There is no better place to experience the essence of hygge, the Danish concept of a warm, cozy atmosphere and an appreciation for the finer things in life, than by spending a few days in one city in the country.
Denmark’s dynamic capital, Copenhagen is the first choice for many international visitors to Scandinavia, especially those arriving by air. From Aarhus’ European cultural heritage to Esbjerg’s maritime charm, other Danish cities offer a window into a different Denmark.
Many Danish cities are also looking to the future of our urban spaces. From a dry ski slope built on top of a waste management center in Copenhagen to developing new neighborhoods according to the needs of cyclists, Danish cities are really looking to the future.
Whether you’re looking for the keys to Scandinavian bliss or an unknown city break, these five Danish city break suggestions should appeal to everyone.
Denmark’s capital conjures up images of the modern Scandinavian way of life, but it’s full of castles and other historical sites that will satisfy even the most curious of travellers. Whether you want to learn more about Denmark’s status as one of the happiest countries in the world or are simply looking for an enjoyable stay in a city rich in museums and gastronomic experiences, Copenhagen should be your first point of contact.
A week is needed to experience all the highlights of Copenhagen, but a weekend in Copenhagen gives you plenty of time to get a taste of Scandinavia. A visit to the historic Tivoli Gardens amusement park is a must for families, while Rosenborg Castle is home to an interesting museum filled with royal artifacts and a collection of the Crown Jewels.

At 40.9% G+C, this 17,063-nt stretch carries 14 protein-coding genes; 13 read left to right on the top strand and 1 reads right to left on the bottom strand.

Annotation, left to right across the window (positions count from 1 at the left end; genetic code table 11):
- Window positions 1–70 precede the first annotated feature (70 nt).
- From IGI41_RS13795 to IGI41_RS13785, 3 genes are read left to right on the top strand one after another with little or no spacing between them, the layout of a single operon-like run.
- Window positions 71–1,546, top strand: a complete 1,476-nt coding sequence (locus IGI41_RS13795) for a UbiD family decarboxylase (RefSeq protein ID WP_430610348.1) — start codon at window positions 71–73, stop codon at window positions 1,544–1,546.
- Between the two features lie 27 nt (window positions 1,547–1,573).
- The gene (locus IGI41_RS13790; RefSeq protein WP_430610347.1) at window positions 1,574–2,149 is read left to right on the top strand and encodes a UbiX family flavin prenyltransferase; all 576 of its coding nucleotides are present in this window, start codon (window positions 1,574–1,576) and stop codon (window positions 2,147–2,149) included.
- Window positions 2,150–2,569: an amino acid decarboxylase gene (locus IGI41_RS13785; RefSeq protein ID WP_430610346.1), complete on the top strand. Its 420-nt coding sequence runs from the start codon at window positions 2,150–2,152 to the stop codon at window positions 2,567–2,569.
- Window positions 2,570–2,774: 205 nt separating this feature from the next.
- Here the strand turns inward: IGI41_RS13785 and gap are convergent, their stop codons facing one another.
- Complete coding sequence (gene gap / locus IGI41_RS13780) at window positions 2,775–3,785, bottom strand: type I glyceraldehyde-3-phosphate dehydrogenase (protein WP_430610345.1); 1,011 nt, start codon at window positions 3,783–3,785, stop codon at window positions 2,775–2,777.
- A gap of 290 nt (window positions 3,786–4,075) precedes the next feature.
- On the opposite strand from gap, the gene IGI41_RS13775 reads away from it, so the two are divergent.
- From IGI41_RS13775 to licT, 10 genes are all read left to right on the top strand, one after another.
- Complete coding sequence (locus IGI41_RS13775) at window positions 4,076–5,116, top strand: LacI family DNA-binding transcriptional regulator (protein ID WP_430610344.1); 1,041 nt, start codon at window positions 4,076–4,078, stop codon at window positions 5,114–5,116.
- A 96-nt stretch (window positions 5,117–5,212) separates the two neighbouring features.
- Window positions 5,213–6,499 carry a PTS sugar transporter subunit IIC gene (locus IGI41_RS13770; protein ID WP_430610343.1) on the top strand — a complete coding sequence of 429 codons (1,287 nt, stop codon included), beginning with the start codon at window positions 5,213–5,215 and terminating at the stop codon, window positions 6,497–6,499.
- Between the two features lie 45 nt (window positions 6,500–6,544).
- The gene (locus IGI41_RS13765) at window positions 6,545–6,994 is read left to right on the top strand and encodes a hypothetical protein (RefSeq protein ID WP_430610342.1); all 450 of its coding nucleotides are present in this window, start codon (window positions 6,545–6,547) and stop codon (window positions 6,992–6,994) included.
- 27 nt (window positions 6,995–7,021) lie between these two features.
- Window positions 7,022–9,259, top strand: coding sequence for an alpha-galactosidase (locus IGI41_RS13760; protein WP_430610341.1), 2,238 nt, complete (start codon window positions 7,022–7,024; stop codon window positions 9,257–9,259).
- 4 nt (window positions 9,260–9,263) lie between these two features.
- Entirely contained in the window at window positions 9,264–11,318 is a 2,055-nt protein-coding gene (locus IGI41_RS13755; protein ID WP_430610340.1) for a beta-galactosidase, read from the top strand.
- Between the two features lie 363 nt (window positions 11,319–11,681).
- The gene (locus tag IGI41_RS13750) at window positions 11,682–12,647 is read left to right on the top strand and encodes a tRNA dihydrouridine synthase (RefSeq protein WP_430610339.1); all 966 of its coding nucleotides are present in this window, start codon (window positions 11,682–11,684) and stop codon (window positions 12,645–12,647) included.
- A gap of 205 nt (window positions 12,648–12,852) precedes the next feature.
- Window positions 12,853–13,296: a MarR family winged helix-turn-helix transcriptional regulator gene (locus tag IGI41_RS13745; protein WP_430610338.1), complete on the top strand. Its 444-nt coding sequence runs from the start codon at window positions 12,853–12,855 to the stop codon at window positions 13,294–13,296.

The bike rhythm makes the heart of Copenhagen come alive, a city that lends itself perfectly to discovery on two wheels.
Even an hour of cycling through the streets of the center will give you an insight into modern Scandinavian culture. Bike Copenhagen offers two-hour guided tours or full-day rentals for those who want to explore on their own.
Cycling is also an ideal way to explore different parts of the city. We suggest you visit the multicultural district of Nørrebro, where street art is in abundance, as well as trendy cafes and avant-garde art galleries in Vesterbro.
Michelin stars shine in the kitchens of leading restaurants at this true culinary destination, but you don’t have to break the bank to eat out. Find one of the many food markets or enjoy a smørrebrød (Danish sandwich) at a waterside café, something many Danes do every day.
A former European Capital of Culture, Aarhus offers much of what you’ll find in Copenhagen – truly unique museums, a thriving food scene, modern architecture – but with even more breathing room.
The city has been described by Architectural Digest as a “design lover’s paradise” thanks to its many architectural attractions.
The Old Town Museum Den Gamle By has collected historic buildings from all over Denmark, while the city’s Latin Quarter goes back hundreds of years. Recent architectural highlights include the Dokk1 cultural center on the waterfront and the Isbjerget apartment building.
Aarhus Art Museum (ARoS) features world-class temporary art exhibitions and a gorgeous rainbow rooftop walkway. Prehistory and anthropology take center stage at the Moesgaard Museum, located just outside the city, which delves into the Stone Age and Iron Age through interactive exhibits.
Denmark’s third largest city retains a small town feel despite its rich cultural life and more than 1,000 years of history.